A FIVE-year-old Blackburn girl has become the youngest person in the world to have a double lung transplant.

At one time her parents were told she would not live to see her fourth birthday.

Mariam Imran's mum has spoken of the heartbreaking moment they were told their daughter had only months to live.

But they said despair turned to joy as Mariam battled on to defy the odds after a successful transplant.

Her parents said they were telling her story to encourage more donors from ethnic minorities to come forward.

Her mum Faaiza Dar, 25, said: "When you look at her you'd never think that she's recently had a double lung transplant. The only word to describe everything is wow'."

Mariam, of Whalley Range, Blackburn, was three months old when she was diagnosed with cystic fibrosis, a hereditary disease that affects the respiratory and digestive systems in which lungs become covered in sticky mucus, and breathing is difficult.

Last year Mariam's condition had deteriorated to the extent that she needed oxygen every day.

Her parents were taken into a room in hospital and told by doctors that they did not expect Mariam to see her fourth birthday.

They said her condition, the lack of donors, and Mariam's small size, would hinder her survival chances.

Her mum said: "I was so scared. I was shaking when they said it and I cried a lot."

Mariam was placed on the waiting list last summer, and four months later a suitable donor was found.

She underwent an eight-hour operation at London's Great Ormond Street Hospital. She spent four weeks in recovery, before being airlifted to the Royal Blackburn Hospital, where she stayed until mid-April.

Nine months after the operation, Mariam has now returned to St Michael and St John's Primary School, in Whalley Range.

Faaiza said: "I can't imagine what it was like for the family who donated the lungs.

"It must have been a very hard decision, but I want to say a massive thank you.

"Mariam is quite well at the moment, but we have to be very careful with her.

"She's just had a cough, so we've gone for X-rays to check everything is okay.

"We have to make sure everything is clean and adjust everything in our lives. She has a pet rabbit she isn't really allowed to hold because of the germs, and she can't go swimming at the moment. We have to be careful with her."

Faaiza said she was "so proud" of her daughter.

She said: "When you look at her, you'd never think that she's recently had a double lung transplant.

"The only word to describe everything is wow'.

"I still wrap her up in cotton wool and she tells me off.

"She didn't used to speak very much because she got out of breath easily, but now she's picking up on everything and full of life.

"She's playing and running about, and as cheeky as ever."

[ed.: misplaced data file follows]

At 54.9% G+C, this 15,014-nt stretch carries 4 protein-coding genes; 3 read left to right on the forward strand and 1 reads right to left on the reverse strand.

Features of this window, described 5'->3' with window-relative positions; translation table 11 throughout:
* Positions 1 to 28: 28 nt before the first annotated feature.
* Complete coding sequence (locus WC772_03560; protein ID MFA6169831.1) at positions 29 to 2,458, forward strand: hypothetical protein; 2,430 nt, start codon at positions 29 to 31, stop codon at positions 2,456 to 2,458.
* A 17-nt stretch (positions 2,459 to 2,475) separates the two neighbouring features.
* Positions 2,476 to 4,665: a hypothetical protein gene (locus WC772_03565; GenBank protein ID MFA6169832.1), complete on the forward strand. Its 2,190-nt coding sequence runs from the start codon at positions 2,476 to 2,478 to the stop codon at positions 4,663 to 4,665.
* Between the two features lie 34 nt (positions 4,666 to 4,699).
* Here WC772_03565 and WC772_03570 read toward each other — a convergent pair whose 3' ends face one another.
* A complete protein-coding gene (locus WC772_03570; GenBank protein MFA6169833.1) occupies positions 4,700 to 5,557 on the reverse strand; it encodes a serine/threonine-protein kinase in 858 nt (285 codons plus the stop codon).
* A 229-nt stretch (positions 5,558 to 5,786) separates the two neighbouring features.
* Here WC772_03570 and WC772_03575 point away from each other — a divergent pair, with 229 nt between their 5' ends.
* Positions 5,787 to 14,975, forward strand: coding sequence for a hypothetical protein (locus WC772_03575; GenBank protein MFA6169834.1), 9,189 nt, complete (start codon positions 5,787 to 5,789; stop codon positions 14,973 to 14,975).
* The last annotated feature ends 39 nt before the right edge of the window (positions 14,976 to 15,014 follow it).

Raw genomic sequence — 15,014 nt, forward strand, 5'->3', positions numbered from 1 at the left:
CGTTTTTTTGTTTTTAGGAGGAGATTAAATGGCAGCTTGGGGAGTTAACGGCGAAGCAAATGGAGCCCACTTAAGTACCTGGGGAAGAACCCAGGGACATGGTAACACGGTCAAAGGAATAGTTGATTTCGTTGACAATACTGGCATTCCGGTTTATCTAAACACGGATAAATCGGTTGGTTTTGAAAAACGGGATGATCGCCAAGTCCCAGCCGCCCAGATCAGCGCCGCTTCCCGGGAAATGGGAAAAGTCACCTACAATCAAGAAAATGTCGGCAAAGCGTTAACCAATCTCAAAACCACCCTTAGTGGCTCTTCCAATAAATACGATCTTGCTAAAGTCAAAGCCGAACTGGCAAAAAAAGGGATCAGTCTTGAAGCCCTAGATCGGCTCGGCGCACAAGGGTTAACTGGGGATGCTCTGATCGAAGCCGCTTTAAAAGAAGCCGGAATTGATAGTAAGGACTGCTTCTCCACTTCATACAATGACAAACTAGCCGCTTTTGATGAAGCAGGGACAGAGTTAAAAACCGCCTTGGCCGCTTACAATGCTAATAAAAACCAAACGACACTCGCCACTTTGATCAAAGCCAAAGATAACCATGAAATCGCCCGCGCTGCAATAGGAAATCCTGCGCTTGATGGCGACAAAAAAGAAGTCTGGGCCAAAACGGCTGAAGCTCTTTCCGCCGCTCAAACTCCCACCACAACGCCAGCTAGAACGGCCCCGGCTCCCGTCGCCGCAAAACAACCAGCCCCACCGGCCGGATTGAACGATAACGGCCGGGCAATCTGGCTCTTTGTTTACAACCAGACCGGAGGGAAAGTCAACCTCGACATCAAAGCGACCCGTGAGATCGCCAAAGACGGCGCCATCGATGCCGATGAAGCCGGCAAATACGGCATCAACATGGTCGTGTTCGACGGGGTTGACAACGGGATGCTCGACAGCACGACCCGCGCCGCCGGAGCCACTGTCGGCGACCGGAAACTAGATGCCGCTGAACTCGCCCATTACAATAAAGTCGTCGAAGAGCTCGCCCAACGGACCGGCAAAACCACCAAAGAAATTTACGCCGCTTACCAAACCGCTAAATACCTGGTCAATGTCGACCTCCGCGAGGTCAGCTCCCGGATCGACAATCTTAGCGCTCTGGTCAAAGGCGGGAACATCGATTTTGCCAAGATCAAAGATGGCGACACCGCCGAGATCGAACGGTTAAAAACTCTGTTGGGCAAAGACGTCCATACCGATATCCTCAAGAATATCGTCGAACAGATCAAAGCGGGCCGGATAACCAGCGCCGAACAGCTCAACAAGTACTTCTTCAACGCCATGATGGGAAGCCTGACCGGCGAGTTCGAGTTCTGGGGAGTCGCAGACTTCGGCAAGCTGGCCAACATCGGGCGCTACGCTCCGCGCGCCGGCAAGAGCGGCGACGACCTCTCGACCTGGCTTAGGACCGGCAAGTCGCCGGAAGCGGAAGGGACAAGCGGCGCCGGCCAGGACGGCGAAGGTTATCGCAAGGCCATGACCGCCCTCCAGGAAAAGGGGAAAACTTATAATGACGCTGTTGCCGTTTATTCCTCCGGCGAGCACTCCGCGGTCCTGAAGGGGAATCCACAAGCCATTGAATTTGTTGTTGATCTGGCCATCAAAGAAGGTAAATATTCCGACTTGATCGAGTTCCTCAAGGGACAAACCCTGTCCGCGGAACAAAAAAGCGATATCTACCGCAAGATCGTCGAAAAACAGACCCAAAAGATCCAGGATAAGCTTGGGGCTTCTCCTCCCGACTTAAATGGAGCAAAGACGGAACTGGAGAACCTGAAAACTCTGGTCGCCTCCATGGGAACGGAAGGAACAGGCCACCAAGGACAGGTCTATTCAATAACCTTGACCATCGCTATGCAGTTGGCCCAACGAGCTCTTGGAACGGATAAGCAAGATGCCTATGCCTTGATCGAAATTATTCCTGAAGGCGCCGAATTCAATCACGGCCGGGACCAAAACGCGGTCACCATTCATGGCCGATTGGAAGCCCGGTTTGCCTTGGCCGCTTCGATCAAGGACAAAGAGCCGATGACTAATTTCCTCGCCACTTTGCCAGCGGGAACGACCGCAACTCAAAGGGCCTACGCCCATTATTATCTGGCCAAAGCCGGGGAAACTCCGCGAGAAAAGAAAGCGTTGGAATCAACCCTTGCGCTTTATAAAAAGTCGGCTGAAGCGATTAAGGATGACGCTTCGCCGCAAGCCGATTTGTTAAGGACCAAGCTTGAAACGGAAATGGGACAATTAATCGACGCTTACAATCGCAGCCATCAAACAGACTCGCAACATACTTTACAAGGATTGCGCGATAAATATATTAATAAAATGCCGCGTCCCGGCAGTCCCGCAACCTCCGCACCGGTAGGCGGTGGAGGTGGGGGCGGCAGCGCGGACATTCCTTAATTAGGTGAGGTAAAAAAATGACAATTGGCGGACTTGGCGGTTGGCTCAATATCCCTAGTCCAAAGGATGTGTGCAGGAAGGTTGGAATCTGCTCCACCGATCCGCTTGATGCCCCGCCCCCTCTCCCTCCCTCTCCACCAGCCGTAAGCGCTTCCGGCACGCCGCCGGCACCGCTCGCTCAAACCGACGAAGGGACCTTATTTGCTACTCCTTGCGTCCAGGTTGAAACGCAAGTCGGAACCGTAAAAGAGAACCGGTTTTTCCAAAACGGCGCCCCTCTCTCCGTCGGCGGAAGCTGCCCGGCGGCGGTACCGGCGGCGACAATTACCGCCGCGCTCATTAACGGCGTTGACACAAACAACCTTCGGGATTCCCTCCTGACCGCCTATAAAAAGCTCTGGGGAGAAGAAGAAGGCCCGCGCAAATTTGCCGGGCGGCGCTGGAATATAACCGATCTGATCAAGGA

While organs are effectively colour blind, the chances of finding a match are much higher if the recipient and the donor are from the same ethnic background.

Faaiza is now calling for members of the Asian community to come forward as donors to fill a rapidly growing donor gap' amongst ethnic minority groups. She said: "People from ethnic minorities especially need to have the issues around organ donations highlighted."

Black and Asian people are three times more likely to need a kidney transplant than people with other ethnic origins. But these groups make up less than 2per cent of deceased donors and, subsequently, transplant patients can wait twice as long for a match.

Tamsin May, of UK Transplant, said the charity had been working hard to dispel the myth that the Islamic, Hindu and Sikh faiths forbade organ donation.

She said: "There is a shortage of organ donors of all ethnic backgrounds, but the problem is particularly acute among the black and south Asian communities.

"We need people to talk about their wishes for organ donation and join the register."

Salim Mulla, secretary of Lancashire Council of Mosques, urged donors to come forward.

His wife, Sayeeda, has been awaiting a kidney transplant for more than a year.

He said: "I have consulted with Islamic scholars and they said if it is a life- threatening situation, then it is alright to accept an organ from someone else. By that logic I cannot see anything wrong in being an organ donor as far as your faith is concerned.

"I know first-hand that there is a shortage of donors among the Muslim community in East Lancashire, and across the whole of the UK. We desperately need people to become organ donors."

You can find out more about organ donation and join the NHS Organ Donor Register by telephoning 0845 60 60 400, or visiting www.uktrans plant.org.uk